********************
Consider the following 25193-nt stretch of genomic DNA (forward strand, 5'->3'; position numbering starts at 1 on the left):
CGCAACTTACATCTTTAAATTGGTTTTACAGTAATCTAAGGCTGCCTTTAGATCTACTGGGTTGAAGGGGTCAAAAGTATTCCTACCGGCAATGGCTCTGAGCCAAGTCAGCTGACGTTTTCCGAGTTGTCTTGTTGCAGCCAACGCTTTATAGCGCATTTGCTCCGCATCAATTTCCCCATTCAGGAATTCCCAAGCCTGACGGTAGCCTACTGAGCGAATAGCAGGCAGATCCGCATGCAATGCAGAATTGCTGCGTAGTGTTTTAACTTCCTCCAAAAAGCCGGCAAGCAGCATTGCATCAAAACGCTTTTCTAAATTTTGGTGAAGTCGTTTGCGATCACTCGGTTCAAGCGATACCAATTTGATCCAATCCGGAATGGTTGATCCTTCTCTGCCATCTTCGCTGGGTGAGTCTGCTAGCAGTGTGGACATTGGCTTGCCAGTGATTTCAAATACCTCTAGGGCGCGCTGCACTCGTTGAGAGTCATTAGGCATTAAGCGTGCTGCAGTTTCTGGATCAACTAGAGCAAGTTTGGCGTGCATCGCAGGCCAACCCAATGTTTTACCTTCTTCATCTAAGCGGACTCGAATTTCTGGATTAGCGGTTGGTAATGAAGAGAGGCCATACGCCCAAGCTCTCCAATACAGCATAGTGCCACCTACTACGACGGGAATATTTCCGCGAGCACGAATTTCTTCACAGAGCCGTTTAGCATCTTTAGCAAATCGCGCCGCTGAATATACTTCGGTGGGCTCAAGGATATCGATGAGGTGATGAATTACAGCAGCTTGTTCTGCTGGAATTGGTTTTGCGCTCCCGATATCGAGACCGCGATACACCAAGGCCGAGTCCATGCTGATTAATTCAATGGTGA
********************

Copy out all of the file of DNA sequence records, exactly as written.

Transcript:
Consider the following 25193-nt stretch of genomic DNA (forward strand, 5'->3'; position numbering starts at 1 on the left):
CGCAACTTACATCTTTAAATTGGTTTTACAGTAATCTAAGGCTGCCTTTAGATCTACTGGGTTGAAGGGGTCAAAAGTATTCCTACCGGCAATGGCTCTGAGCCAAGTCAGCTGACGTTTTCCGAGTTGTCTTGTTGCAGCCAACGCTTTATAGCGCATTTGCTCCGCATCAATTTCCCCATTCAGGAATTCCCAAGCCTGACGGTAGCCTACTGAGCGAATAGCAGGCAGATCCGCATGCAATGCAGAATTGCTGCGTAGTGTTTTAACTTCCTCCAAAAAGCCGGCAAGCAGCATTGCATCAAAACGCTTTTCTAAATTTTGGTGAAGTCGTTTGCGATCACTCGGTTCAAGCGATACCAATTTGATCCAATCCGGAATGGTTGATCCTTCTCTGCCATCTTCGCTGGGTGAGTCTGCTAGCAGTGTGGACATTGGCTTGCCAGTGATTTCAAATACCTCTAGGGCGCGCTGCACTCGTTGAGAGTCATTAGGCATTAAGCGTGCTGCAGTTTCTGGATCAACTAGAGCAAGTTTGGCGTGCATCGCAGGCCAACCCAATGTTTTACCTTCTTCATCTAAGCGGACTCGAATTTCTGGATTAGCGGTTGGTAATGAAGAGAGGCCATACGCCCAAGCTCTCCAATACAGCATAGTGCCACCTACTACGACGGGAATATTTCCGCGAGCACGAATTTCTTCACAGAGCCGTTTAGCATCTTTAGCAAATCGCGCCGCTGAATATACTTCGGTGGGCTCAAGGATATCGATGAGGTGATGAATTACAGCAGCTTGTTCTGCTGGAATTGGTTTTGCGCTCCCGATATCGAGACCGCGATACACCAAGGCCGAGTCCATGCTGATTAATTCAATGGTGA